• Continue Online Part One: Memories

  • By: Stephan Morse
  • Narrated by: Pavi Proczko
  • Length: 12 hrs and 40 mins
  • 4.4 out of 5 stars (1,735 ratings)

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Publisher's Summary

A man broken by despair and depression, Grant Legate finds himself in a once-in-a-lifetime situation after receiving an Ultimate Edition copy of Continue Online. All he wishes for is a distraction from the thoughts plaguing his waking hours. He dives in headfirst, unknowing of the AI's intentions. They offer him the chance to play as one of their own, a NPC deserving of a proper send off. What he discovers during the journey shakes Grant to his very core.

©2015 Stephan Morse (P)2017 Stephan Morse

What listeners say about Continue Online Part One: Memories

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  • Overall
    5 out of 5 stars
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    3 out of 5 stars
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    5 out of 5 stars

Theater of the Mind lives on!


Once in a while a really good story is written by an author that is not that well known. This is certainly one.

I have heard Orson Scott Card talk about the audio book being the best medium for reading his books. My understanding of what he speaks of is that a movie takes all the imagination and places it on the director/producer to tell the story. The written book requires the engagement of the mind to decipher the letters on the page to bring the story to life. The audio book, on the other hand, allows the listener/reader to sit back and take in the story and let it play in the “theater of the mind”.

I listen to a lot of books and really enjoy most of them. But once in a while, one comes along that truly creates Card’s “theater of the mind” experience. This book was one of those for me.

The narration was not up to par. The character voices were not well differentiated although the narrator did not really just drone on. I got used to the narrator by the end of the book but think it would have been an even better experience by someone else.

The story however, was well above par. This is one that draws you in and don’t let go. The character development was well done with good pacing and did not leave you wondering who was who and what was going on. The story is about a video game that is so completely immersed in reality that while in the game it is easy to forget who you were before you entered. This audio book has such an experience in the “theater of the mind” that it is just like the game in the book. It is easy to get lost in the story and forget reality for a time.
Although this book stands alone as a complete story, it is the first book in a series and is a great introduction into the world for the stories to come. Can’t wait for more and if this book is any indication worth every credit I will be spending on the rest of the series.

I was voluntarily provided this free review copy audio book by the author, narrator, or publisher.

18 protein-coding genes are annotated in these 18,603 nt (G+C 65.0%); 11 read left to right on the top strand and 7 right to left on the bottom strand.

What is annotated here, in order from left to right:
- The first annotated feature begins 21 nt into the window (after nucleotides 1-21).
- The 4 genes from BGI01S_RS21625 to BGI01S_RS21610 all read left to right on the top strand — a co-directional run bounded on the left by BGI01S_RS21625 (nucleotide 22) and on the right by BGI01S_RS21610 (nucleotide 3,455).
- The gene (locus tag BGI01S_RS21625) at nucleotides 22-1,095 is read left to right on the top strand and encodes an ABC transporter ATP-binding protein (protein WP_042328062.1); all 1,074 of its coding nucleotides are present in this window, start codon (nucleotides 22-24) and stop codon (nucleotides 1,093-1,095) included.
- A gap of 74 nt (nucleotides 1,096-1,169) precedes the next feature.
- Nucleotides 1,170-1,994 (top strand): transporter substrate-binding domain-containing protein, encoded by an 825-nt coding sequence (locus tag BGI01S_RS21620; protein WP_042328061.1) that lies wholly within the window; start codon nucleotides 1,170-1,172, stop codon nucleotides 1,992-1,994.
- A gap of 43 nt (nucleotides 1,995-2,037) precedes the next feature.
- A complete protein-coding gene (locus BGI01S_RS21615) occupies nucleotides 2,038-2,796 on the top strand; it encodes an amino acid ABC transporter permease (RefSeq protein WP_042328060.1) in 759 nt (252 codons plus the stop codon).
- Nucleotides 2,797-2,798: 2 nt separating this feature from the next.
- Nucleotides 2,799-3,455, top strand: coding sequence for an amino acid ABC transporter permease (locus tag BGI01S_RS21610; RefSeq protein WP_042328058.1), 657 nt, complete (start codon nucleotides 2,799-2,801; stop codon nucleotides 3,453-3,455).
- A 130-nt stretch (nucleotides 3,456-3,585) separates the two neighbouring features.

35 people found this helpful

  • Overall
    5 out of 5 stars
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    5 out of 5 stars
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    5 out of 5 stars

Amazing Depth

This is book one in the Continue Online series, and it's unlike any LitRPG novel I've read so far. Grant Legate works with an AI companion to repair virtual reality capsules. Grant throws himself into his work to distract from his recent loss and bouts of depression. When he's gifted a copy of the virtual reality game Continue Online, he finally takes the time to explore the game that the rest of the world is obsessed with. Once he does, he faces questions about the concept of reality and AI.

The author created an absolutely fascinating virtual reality world, and I can't wait to see Grant explore more of it. This wasn't a traditional LitRPG novel with hack and slash action scenes, level stats, and awesome gear. This book was more intellectual and explored more mature concepts. Like James, it asked more questions than it answered. It was very character driven, Grant was a broken man and it didn't shy away from showing the depths of his pain. While that could be difficult to read at times, it was deep, and real, and so worth reading.

The narration was well done, it fully immersed me in the story. His character voices aren't overacted and dramatic and they don't detract from the actual story. I requested a copy of the audiobook, and I'm voluntarily leaving a review.

22 people found this helpful

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    1 out of 5 stars
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Potentially the Worst LitRPG I Have Read

This book wasn’t for you, but who do you think might enjoy it more?

I suppose someone who reads suspense or autobiography would like this book. It was notably lacking in RPG, Fantasy, and Sci-fi. Their was some future tech and some fantasy, but it did not feel like anything.

What could Stephan Morse have done to make this a more enjoyable book for you?

Replace the entire William Carver story and get to the game. And tone down the depression thing, we all have problems and I want to read a book without being reminded that I'm probably depressed to. Instead of a having a story of overcoming an obstacle like his memories and mental problems the main character stays pretty much the same through the entire book and you might say he did one exciting thing the whole time. I didn't care about him, his sister, his niece, or his personal psychologist AI. In fact the only humor to be found was by the little dragon killing little animals. If the series gets better then it would be a good move to bundle this piece of crap with the better sequel.

Would you listen to another book narrated by Pavi Proczko?